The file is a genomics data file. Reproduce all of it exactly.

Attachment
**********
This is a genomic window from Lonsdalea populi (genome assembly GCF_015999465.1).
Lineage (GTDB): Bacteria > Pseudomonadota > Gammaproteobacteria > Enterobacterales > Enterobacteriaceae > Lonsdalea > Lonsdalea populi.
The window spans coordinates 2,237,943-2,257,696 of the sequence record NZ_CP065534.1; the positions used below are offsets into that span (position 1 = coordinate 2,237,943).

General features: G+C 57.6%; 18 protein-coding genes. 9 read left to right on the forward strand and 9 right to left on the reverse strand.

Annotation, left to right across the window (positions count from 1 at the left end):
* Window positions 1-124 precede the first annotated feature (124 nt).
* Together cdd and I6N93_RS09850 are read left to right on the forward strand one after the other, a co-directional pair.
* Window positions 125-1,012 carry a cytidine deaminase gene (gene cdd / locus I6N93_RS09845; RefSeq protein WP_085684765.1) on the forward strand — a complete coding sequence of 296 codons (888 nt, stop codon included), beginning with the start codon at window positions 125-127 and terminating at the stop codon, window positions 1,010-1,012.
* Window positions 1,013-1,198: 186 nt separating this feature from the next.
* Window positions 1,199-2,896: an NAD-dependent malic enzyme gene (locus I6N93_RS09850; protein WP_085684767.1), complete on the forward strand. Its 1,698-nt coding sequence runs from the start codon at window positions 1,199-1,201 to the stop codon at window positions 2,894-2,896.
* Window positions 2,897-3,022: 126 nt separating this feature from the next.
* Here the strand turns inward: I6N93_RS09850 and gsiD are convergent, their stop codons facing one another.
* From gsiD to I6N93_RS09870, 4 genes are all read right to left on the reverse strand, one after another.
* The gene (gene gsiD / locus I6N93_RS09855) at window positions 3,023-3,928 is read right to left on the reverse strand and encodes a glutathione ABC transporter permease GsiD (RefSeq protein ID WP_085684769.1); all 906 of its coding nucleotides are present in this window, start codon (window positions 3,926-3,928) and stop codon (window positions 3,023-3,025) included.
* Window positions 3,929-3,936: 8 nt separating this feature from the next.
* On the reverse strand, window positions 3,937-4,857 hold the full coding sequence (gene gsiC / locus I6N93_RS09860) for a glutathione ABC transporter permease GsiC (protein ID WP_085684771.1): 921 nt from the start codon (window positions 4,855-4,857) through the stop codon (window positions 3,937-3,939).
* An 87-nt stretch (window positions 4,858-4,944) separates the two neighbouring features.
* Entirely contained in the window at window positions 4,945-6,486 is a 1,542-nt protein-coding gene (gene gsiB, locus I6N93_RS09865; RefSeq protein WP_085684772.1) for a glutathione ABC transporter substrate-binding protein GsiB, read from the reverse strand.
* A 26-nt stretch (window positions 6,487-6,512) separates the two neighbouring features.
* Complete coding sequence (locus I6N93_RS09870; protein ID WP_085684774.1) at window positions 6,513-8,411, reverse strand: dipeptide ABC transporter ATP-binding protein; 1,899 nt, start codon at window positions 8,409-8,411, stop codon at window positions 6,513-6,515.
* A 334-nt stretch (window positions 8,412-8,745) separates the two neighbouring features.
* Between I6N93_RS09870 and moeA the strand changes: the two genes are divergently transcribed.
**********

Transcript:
This is a genomic window from Lonsdalea populi (genome assembly GCF_015999465.1).
Lineage (GTDB): Bacteria > Pseudomonadota > Gammaproteobacteria > Enterobacterales > Enterobacteriaceae > Lonsdalea > Lonsdalea populi.
The window spans coordinates 2,237,943-2,257,696 of the sequence record NZ_CP065534.1; the positions used below are offsets into that span (position 1 = coordinate 2,237,943).

General features: G+C 57.6%; 18 protein-coding genes. 9 read left to right on the forward strand and 9 right to left on the reverse strand.

Annotation, left to right across the window (positions count from 1 at the left end):
* Window positions 1-124 precede the first annotated feature (124 nt).
* Together cdd and I6N93_RS09850 are read left to right on the forward strand one after the other, a co-directional pair.
* Window positions 125-1,012 carry a cytidine deaminase gene (gene cdd / locus I6N93_RS09845; RefSeq protein WP_085684765.1) on the forward strand — a complete coding sequence of 296 codons (888 nt, stop codon included), beginning with the start codon at window positions 125-127 and terminating at the stop codon, window positions 1,010-1,012.
* Window positions 1,013-1,198: 186 nt separating this feature from the next.
* Window positions 1,199-2,896: an NAD-dependent malic enzyme gene (locus I6N93_RS09850; protein WP_085684767.1), complete on the forward strand. Its 1,698-nt coding sequence runs from the start codon at window positions 1,199-1,201 to the stop codon at window positions 2,894-2,896.
* Window positions 2,897-3,022: 126 nt separating this feature from the next.
* Here the strand turns inward: I6N93_RS09850 and gsiD are convergent, their stop codons facing one another.
* From gsiD to I6N93_RS09870, 4 genes are all read right to left on the reverse strand, one after another.
* The gene (gene gsiD / locus I6N93_RS09855) at window positions 3,023-3,928 is read right to left on the reverse strand and encodes a glutathione ABC transporter permease GsiD (RefSeq protein ID WP_085684769.1); all 906 of its coding nucleotides are present in this window, start codon (window positions 3,926-3,928) and stop codon (window positions 3,023-3,025) included.
* Window positions 3,929-3,936: 8 nt separating this feature from the next.
* On the reverse strand, window positions 3,937-4,857 hold the full coding sequence (gene gsiC / locus I6N93_RS09860) for a glutathione ABC transporter permease GsiC (protein ID WP_085684771.1): 921 nt from the start codon (window positions 4,855-4,857) through the stop codon (window positions 3,937-3,939).
* An 87-nt stretch (window positions 4,858-4,944) separates the two neighbouring features.
* Entirely contained in the window at window positions 4,945-6,486 is a 1,542-nt protein-coding gene (gene gsiB, locus I6N93_RS09865; RefSeq protein WP_085684772.1) for a glutathione ABC transporter substrate-binding protein GsiB, read from the reverse strand.
* A 26-nt stretch (window positions 6,487-6,512) separates the two neighbouring features.
* Complete coding sequence (locus I6N93_RS09870; protein ID WP_085684774.1) at window positions 6,513-8,411, reverse strand: dipeptide ABC transporter ATP-binding protein; 1,899 nt, start codon at window positions 8,409-8,411, stop codon at window positions 6,513-6,515.
* A 334-nt stretch (window positions 8,412-8,745) separates the two neighbouring features.
* Between I6N93_RS09870 and moeA the strand changes: the two genes are divergently transcribed.